What are all these hundreds of different bacterial species doing in and on us? What interactions occur between the host and the microbes, and between the microbes themselves? By studying proteins, metaproteomics tries to find preliminary answers to these questions. There is daunting complexity around this; in fact, many of these proteins have never been studied before. This article is an introduction to the field of metaproteomics in the context of the human microbiome. It summarizes where we are and what we have learnt so far. The focus will be on faecal proteomics as most metaproteomics research has been conducted on that sample type. Metaproteomics has made major advances in the past decade, but new sample preparation strategies, improved mass spectrometric analysis and, most importantly, data analysis and interpretation have the potential to pave the way for large-cohort metaproteomics.

Introduction

What we know of the co-inhabitants living on our inner and outer surfaces has largely been assessed via genomic approaches. The 16S rRNA gene has been used intensively to determine the phylogenetic composition of microbiomes, whereas examining the whole gene content has been exploited to unravel the encoded functions of microbiomes. Both of these approaches, especially with the trend of combining genome-wide sequencing data from the host with microbiome data, have generated massive amounts of data. While these approaches are building our knowledge about the basis of life, i.e. DNA, they do not take into account the pathways that are actually activated at the time of measurement. An understanding of what microbes do and how the host responds, and vice versa, is more readily available through transcriptomics and proteomics, the latter being the focus of this article. Several publications have revealed the difference between the development of a microbial community and the proportion of functions contributed by the microbial community members, i.e. some species may replicate better under certain conditions but some may contribute more actively to the local metabolism [1]. The type of samples examined by genomics, the number of samples and the availability of data analysis tools represented by the number of publications on human metagenomics is almost 10-fold higher than for work oriented towards functional expression represented by metaproteomics and metatranscriptomics. What the articles using meta-omic approaches have in common is their focus on the microbiome of the intestine. In the case of proteomic analysis of human microbiomes, individual studies on saliva [24], cerumen (earwax) [5] and urine [6] have been conducted. In general, far fewer studies have been performed in humans than on environmental samples, i.e. the range of accessible environmental ecosystems is higher than that of human microbiomes. Furthermore, the focus in environmental metaproteomics tends to be explorative [7]. Nonetheless, the studies on the human intestinal metaproteome have revealed not only that the composition of the intestinal microbiome is very individual specific, but that this also applies to the proteins that are present in these microbiomes [1,8]. While proteins have been called, with good reason, a cells “workhorses”, the same is true in of microbes on human surfaces.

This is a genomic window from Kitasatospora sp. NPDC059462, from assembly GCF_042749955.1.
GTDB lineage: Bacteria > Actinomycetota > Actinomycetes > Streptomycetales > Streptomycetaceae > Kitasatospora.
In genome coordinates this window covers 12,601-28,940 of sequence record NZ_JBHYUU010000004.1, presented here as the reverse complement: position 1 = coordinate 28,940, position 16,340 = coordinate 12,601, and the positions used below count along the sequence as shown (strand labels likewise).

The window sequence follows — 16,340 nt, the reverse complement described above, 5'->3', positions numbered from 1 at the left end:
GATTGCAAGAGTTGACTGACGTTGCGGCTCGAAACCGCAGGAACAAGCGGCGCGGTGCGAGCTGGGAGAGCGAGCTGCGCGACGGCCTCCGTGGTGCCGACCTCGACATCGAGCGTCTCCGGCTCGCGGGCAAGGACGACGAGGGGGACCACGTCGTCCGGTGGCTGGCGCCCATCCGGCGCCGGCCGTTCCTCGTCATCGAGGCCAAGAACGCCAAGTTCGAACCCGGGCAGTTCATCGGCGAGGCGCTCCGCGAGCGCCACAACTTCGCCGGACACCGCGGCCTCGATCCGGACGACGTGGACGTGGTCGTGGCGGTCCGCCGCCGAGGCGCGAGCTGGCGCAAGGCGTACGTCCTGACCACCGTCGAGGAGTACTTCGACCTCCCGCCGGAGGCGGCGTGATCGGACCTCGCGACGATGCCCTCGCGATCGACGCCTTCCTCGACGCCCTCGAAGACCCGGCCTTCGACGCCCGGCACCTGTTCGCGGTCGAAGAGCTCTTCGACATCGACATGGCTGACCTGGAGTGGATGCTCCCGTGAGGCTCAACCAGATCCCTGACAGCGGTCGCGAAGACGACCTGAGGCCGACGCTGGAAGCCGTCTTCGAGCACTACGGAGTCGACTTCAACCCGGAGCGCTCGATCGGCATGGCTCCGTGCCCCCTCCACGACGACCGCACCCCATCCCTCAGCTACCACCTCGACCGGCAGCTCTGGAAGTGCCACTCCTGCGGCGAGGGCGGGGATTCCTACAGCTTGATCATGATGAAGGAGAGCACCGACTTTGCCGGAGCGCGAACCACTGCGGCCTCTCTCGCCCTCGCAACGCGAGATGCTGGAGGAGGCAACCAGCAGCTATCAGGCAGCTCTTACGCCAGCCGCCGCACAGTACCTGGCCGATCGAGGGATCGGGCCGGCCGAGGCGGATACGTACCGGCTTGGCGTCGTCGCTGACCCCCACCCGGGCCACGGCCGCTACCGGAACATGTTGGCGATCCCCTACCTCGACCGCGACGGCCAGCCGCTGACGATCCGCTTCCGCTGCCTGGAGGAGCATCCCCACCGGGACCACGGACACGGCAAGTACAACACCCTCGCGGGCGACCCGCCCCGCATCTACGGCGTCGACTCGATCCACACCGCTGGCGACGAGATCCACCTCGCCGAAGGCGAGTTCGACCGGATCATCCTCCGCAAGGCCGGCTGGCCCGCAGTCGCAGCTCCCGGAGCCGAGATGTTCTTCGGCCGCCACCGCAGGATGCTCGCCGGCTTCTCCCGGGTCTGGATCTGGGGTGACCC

At present, several thousand proteins have been identified from human microbiomes; the total diversity of proteins acting between humans and microbes can only be extrapolated. With the average genome encoding 2000 proteins per species and 500 to 10­00 different species per individual intestine, one would expect to find something in the order of one million different proteins there, not taking into account strain effects which may introduce even more diversity. Obviously, this complexity has not yet been resolved. The developments in revealing the diversity of the intestinal microbes during the last decade can easily been demonstrated from the early metaproteomic studies. In the first publication covering proteins from faecal samples from infants conducted in 2007, a few hundred protein spots were visualized on a 2D gel, but with only very few proteins actually being identified [9]. One decade later, while there are typically several thousands of proteins being identified [8,10,11], this is still far from potentially several hundreds of thousands of proteins, i.e. there are still many more to be explored. Following a short description of the proteomic principle, the following sections will show where we stand right now and what our goals should be when looking at microbes through proteomics, i.e. starting with examining the whole human microbiome through metaproteomics.

Proteomic principles